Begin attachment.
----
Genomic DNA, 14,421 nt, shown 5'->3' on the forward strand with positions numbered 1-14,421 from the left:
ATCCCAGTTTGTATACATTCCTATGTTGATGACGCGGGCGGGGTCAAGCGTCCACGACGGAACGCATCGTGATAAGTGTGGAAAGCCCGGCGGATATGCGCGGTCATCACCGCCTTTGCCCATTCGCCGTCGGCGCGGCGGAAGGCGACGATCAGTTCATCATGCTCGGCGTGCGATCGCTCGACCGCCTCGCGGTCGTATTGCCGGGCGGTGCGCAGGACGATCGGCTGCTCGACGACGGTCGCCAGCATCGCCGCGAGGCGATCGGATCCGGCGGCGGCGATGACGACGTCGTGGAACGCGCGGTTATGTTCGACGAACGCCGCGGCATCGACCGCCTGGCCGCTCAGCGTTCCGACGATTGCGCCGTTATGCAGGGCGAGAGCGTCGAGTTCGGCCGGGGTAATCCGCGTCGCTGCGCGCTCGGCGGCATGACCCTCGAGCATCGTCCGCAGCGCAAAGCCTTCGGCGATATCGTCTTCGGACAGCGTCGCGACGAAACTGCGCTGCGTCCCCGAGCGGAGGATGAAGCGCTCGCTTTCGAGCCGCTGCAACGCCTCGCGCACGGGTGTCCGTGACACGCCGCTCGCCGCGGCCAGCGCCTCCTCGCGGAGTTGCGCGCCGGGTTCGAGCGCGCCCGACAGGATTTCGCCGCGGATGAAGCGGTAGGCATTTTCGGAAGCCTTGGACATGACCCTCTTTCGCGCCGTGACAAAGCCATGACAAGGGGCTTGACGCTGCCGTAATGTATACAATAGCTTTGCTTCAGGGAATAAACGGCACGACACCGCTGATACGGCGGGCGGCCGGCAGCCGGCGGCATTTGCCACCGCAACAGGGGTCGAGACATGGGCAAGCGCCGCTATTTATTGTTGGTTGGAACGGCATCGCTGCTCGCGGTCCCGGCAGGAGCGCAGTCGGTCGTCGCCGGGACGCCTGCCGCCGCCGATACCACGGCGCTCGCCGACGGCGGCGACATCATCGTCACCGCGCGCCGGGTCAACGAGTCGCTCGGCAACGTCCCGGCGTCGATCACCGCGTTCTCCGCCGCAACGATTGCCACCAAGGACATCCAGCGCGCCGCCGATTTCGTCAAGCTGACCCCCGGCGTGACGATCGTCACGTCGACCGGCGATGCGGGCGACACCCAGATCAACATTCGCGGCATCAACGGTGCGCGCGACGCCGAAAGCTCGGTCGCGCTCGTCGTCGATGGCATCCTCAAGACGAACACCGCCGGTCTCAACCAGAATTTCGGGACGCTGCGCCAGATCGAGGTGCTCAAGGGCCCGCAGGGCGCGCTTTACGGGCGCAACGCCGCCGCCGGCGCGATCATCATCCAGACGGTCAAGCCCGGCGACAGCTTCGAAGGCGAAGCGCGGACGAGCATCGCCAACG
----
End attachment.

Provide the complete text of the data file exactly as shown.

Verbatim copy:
Genomic DNA, 14,421 nt, shown 5'->3' on the forward strand with positions numbered 1-14,421 from the left:
ATCCCAGTTTGTATACATTCCTATGTTGATGACGCGGGCGGGGTCAAGCGTCCACGACGGAACGCATCGTGATAAGTGTGGAAAGCCCGGCGGATATGCGCGGTCATCACCGCCTTTGCCCATTCGCCGTCGGCGCGGCGGAAGGCGACGATCAGTTCATCATGCTCGGCGTGCGATCGCTCGACCGCCTCGCGGTCGTATTGCCGGGCGGTGCGCAGGACGATCGGCTGCTCGACGACGGTCGCCAGCATCGCCGCGAGGCGATCGGATCCGGCGGCGGCGATGACGACGTCGTGGAACGCGCGGTTATGTTCGACGAACGCCGCGGCATCGACCGCCTGGCCGCTCAGCGTTCCGACGATTGCGCCGTTATGCAGGGCGAGAGCGTCGAGTTCGGCCGGGGTAATCCGCGTCGCTGCGCGCTCGGCGGCATGACCCTCGAGCATCGTCCGCAGCGCAAAGCCTTCGGCGATATCGTCTTCGGACAGCGTCGCGACGAAACTGCGCTGCGTCCCCGAGCGGAGGATGAAGCGCTCGCTTTCGAGCCGCTGCAACGCCTCGCGCACGGGTGTCCGTGACACGCCGCTCGCCGCGGCCAGCGCCTCCTCGCGGAGTTGCGCGCCGGGTTCGAGCGCGCCCGACAGGATTTCGCCGCGGATGAAGCGGTAGGCATTTTCGGAAGCCTTGGACATGACCCTCTTTCGCGCCGTGACAAAGCCATGACAAGGGGCTTGACGCTGCCGTAATGTATACAATAGCTTTGCTTCAGGGAATAAACGGCACGACACCGCTGATACGGCGGGCGGCCGGCAGCCGGCGGCATTTGCCACCGCAACAGGGGTCGAGACATGGGCAAGCGCCGCTATTTATTGTTGGTTGGAACGGCATCGCTGCTCGCGGTCCCGGCAGGAGCGCAGTCGGTCGTCGCCGGGACGCCTGCCGCCGCCGATACCACGGCGCTCGCCGACGGCGGCGACATCATCGTCACCGCGCGCCGGGTCAACGAGTCGCTCGGCAACGTCCCGGCGTCGATCACCGCGTTCTCCGCCGCAACGATTGCCACCAAGGACATCCAGCGCGCCGCCGATTTCGTCAAGCTGACCCCCGGCGTGACGATCGTCACGTCGACCGGCGATGCGGGCGACACCCAGATCAACATTCGCGGCATCAACGGTGCGCGCGACGCCGAAAGCTCGGTCGCGCTCGTCGTCGATGGCATCCTCAAGACGAACACCGCCGGTCTCAACCAGAATTTCGGGACGCTGCGCCAGATCGAGGTGCTCAAGGGCCCGCAGGGCGCGCTTTACGGGCGCAACGCCGCCGCCGGCGCGATCATCATCCAGACGGTCAAGCCCGGCGACAGCTTCGAAGGCGAAGCGCGGACGAGCATCGCCAACG